Chromosome Research

, Volume 17, Issue 3, pp 331–346 | Cite as

Molecular structure and chromosome distribution of three repetitive DNA families in Anemone hortensis L. (Ranunculaceae)

  • Jelena Mlinarec
  • Mike Chester
  • Sonja Siljak-Yakovlev
  • Dražena Papeš
  • Andrew R. Leitch
  • Višnja Besendorfer


The structure, abundance and location of repetitive DNA sequences on chromosomes can characterize the nature of higher plant genomes. Here we report on three new repeat DNA families isolated from Anemone hortensis L.; (i) AhTR1, a family of satellite DNA (stDNA) composed of a 554–561 bp long EcoRV monomer; (ii) AhTR2, a stDNA family composed of a 743 bp long HindIII monomer and; (iii) AhDR, a repeat family composed of a 945 bp long HindIII fragment that exhibits some sequence similarity to Ty3/gypsy-like retroelements. Fluorescence in-situ hybridization (FISH) to metaphase chromosomes of A. hortensis (2n = 16) revealed that both AhTR1 and AhTR2 sequences co-localized with DAPI-positive AT-rich heterochromatic regions. AhTR1 sequences occur at intercalary DAPI bands while AhTR2 sequences occur at 8–10 terminally located heterochromatic blocks. In contrast AhDR sequences are dispersed over all chromosomes as expected of a Ty3/gypsy-like element. AhTR2 and AhTR1 repeat families include polyA- and polyT-tracks, AT/TA-motifs and a pentanucleotide sequence (CAAAA) that may have consequences for chromatin packing and sequence homogeneity. AhTR2 repeats also contain TTTAGGG motifs and degenerate variants. We suggest that they arose by interspersion of telomeric repeats with subtelomeric repeats, before hybrid unit(s) amplified through the heterochromatic domain. The three repetitive DNA families together occupy ∼10% of the A. hortensis genome. Comparative analyses of eight Anemone species revealed that the divergence of the A. hortensis genome was accompanied by considerable modification and/or amplification of repeats.


anemone satellite DNA retrotransposon subtelomeric repeats fluorescence in situ hybridization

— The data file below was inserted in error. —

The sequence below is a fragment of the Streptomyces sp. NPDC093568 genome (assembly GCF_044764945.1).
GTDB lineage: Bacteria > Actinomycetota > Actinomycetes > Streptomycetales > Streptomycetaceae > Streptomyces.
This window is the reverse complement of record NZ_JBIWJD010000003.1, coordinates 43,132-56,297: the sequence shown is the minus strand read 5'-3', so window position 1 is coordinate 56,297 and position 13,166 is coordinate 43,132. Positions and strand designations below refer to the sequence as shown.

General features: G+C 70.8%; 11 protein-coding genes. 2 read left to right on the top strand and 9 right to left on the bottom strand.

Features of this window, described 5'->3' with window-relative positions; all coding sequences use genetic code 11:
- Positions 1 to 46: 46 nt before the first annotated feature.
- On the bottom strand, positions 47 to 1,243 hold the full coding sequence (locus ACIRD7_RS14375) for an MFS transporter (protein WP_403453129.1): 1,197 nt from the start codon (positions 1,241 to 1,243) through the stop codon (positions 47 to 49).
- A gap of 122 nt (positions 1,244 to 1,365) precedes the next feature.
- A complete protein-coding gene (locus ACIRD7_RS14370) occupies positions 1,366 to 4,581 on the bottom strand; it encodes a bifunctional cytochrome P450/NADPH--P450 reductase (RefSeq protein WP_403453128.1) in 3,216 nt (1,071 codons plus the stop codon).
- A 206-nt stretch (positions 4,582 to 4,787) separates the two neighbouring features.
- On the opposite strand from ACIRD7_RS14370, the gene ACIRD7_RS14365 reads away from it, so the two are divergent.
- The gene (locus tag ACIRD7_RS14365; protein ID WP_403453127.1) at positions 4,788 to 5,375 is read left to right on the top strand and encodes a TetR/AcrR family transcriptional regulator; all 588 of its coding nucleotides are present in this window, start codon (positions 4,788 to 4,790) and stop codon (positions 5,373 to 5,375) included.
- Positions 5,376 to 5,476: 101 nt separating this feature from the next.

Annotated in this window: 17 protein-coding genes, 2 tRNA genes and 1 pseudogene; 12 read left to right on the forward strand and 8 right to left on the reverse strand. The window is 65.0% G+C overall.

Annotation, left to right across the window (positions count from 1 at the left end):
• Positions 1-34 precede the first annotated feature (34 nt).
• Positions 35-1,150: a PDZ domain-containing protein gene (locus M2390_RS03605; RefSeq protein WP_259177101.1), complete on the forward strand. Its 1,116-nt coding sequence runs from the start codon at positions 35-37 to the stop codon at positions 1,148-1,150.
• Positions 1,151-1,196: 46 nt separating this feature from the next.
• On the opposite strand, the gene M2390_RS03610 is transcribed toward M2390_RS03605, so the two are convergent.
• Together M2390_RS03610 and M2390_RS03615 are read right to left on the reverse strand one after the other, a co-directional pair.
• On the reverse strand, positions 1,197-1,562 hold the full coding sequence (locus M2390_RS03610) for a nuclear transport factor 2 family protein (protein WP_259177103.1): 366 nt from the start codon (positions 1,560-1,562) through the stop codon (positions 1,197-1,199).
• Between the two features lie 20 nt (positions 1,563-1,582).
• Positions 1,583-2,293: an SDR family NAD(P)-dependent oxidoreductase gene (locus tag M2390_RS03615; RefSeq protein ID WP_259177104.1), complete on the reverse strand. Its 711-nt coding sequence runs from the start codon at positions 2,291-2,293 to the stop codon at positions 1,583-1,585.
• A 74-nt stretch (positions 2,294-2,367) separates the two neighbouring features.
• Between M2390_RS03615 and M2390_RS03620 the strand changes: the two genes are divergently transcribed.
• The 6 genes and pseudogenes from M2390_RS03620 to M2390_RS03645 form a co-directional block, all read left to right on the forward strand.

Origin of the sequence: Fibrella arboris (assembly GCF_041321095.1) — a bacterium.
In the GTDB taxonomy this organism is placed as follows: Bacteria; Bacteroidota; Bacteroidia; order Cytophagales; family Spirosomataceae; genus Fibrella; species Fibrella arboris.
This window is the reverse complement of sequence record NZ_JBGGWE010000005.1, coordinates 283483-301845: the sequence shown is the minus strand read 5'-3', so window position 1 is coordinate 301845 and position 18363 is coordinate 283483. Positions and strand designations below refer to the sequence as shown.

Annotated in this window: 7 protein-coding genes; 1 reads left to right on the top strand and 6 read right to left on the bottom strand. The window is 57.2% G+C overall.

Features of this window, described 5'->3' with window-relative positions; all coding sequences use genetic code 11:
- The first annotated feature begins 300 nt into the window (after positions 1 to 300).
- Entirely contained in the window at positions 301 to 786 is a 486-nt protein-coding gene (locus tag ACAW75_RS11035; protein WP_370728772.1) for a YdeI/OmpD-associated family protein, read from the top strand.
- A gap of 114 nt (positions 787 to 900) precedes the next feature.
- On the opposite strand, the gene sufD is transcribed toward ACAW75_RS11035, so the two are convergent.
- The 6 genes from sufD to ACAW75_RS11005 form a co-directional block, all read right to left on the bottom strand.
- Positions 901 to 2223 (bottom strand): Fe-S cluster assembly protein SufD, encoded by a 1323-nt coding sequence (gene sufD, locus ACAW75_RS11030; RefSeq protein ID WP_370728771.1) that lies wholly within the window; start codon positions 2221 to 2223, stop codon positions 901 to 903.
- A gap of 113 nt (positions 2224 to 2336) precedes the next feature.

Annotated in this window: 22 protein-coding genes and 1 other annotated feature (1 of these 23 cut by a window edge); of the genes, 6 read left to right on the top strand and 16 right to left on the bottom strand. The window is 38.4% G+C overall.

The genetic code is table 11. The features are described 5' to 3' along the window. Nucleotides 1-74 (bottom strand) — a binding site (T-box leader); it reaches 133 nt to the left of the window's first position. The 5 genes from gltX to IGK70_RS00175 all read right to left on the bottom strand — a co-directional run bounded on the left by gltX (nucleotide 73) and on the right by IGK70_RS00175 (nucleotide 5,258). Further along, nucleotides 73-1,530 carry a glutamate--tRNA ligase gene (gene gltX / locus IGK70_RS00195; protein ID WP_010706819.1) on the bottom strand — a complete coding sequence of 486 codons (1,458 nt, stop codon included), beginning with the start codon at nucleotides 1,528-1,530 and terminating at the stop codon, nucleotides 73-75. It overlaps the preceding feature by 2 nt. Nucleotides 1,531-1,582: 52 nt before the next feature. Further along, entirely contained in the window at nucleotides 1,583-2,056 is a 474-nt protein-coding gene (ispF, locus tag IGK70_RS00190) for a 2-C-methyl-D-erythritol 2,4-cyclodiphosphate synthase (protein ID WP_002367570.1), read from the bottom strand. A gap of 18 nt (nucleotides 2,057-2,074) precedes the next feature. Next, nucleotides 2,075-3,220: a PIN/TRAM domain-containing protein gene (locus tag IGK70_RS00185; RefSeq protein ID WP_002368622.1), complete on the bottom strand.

Anemone hortensis dispersed repeats


Anemone hortensis tandem repeats


basic local alignment research tool


star detection module


chromomycin A3




digoxigenin DNA


extended DNA fibre FISH


ethylenediaminetetraacetic acid


fluorescence in-situ hybridization


fluoroscein isothiocyanate


Japanese landrace


National Centre for Biotechnology Information


polymerase chain reaction


peptide nucleic acid


sodium dodecyl sulfate


standard saline citrate


satellite DNA


terminal restriction fragment



We are grateful to K. Riha from the Gregor Mendel Institute, Vienna for the help in TRF analysis. V.B. thanks J. Puizina for helpful suggestions during the preparation of the manuscript. This work was funded by the Ministry of Science, Education and Sport of the Republic of Croatia, grants 119112 and 119-1191196-1201 and British Scholarship Trust foundation that funded training of J.M. at Queen Mary University of London.

Supplementary material

10577_2009_9025_Fig1_ESM.jpg (980 kb)
Supplementary Fig. S1

Alignment of cloned repeated units. Sequences have a high A+T content (66–69%) and 81–87% sequence similarity. Internal motifs that are repeated are boxed in red, green and blue. KpnI restriction site and pentanucleotide CAAAA motif are underlined (JPG 980 kb)

10577_2009_9025_Fig2_ESM.jpg (583 kb)
Supplementary Fig. S2

Primary structure of AhTR2-1 repetitive sequence with TTTAGGG motifs and degenerate variants (boxed) and pentanucleotide CAAAA sequence (underlined). Arrows indicate primer pair AhTR2-1 and AhTR2-2 used for PCR amplification of AhTR2 sequence family (JPG 582 kb)

10577_2009_9025_Fig3_ESM.jpg (2.7 mb)
Supplementary Fig. S3

Sequence alignment of 8 subtelomeric AhTR2 clones (AhTR2-2-AhTR2-10) obtained by PCR amplification and AhTR2-1 HindIII fragment from A. hortensis. Short deletions/amplifications are present in the region with TTTAGGG tandem repeats (boxed) (JPG 2.74 MB)

10577_2009_9025_Fig4_ESM.jpg (1 mb)
Supplementary Fig. S4

Sequences having regions of high levels of similarity with reverse transcriptase/RNaseH (RTH) and integrase (INT) of the Ty3/gypsy-like retrotransposon, areas boxed (JPG 1.03 MB)


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Copyright information

© Springer Science+Business Media B.V. 2009

Authors and Affiliations

  • Jelena Mlinarec
    • 1
  • Mike Chester
    • 2
  • Sonja Siljak-Yakovlev
    • 3
  • Dražena Papeš
    • 1
  • Andrew R. Leitch
    • 2
  • Višnja Besendorfer
    • 1
  1. 1.Department of Molecular Biology, Biology Division, Faculty of ScienceUniversity of ZagrebZagrebCroatia
  2. 2.School of Biological and Chemical SciencesQueen Mary University of LondonLondonUK
  3. 3.Department of Ecology, Evolution and Systematics, UMR CNRS 8079University Paris-SudOrsay CedexFrance

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